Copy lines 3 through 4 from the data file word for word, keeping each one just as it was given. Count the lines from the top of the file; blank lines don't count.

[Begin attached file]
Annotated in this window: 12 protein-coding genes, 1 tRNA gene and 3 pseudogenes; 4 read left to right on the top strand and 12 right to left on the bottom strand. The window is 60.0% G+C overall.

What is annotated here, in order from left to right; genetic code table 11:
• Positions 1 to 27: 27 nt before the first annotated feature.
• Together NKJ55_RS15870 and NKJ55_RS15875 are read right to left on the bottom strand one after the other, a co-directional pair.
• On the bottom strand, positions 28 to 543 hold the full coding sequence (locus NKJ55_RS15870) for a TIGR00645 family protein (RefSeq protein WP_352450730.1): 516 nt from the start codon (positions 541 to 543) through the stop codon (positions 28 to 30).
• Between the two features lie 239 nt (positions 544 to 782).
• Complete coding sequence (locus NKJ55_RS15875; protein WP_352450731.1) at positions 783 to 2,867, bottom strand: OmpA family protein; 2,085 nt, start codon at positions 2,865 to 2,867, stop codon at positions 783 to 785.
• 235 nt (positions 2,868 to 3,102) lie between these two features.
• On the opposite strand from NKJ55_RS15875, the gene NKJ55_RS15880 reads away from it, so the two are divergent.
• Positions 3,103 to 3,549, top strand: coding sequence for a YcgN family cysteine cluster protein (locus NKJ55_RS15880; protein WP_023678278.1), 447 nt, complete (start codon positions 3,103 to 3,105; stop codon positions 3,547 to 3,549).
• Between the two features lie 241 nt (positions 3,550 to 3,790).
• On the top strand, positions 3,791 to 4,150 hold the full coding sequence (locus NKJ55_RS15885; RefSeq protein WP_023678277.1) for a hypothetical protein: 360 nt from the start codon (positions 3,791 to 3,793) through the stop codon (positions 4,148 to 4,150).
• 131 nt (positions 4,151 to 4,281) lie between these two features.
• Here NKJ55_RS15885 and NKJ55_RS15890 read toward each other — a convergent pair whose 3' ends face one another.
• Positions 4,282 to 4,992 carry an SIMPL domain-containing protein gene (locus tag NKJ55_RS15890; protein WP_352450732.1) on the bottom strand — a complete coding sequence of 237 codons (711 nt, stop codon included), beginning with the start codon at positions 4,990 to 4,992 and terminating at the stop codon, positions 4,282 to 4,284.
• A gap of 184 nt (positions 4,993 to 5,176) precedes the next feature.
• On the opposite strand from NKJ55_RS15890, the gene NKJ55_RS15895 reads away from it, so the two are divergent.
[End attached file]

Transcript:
• Positions 1 to 27: 27 nt before the first annotated feature.
• Together NKJ55_RS15870 and NKJ55_RS15875 are read right to left on the bottom strand one after the other, a co-directional pair.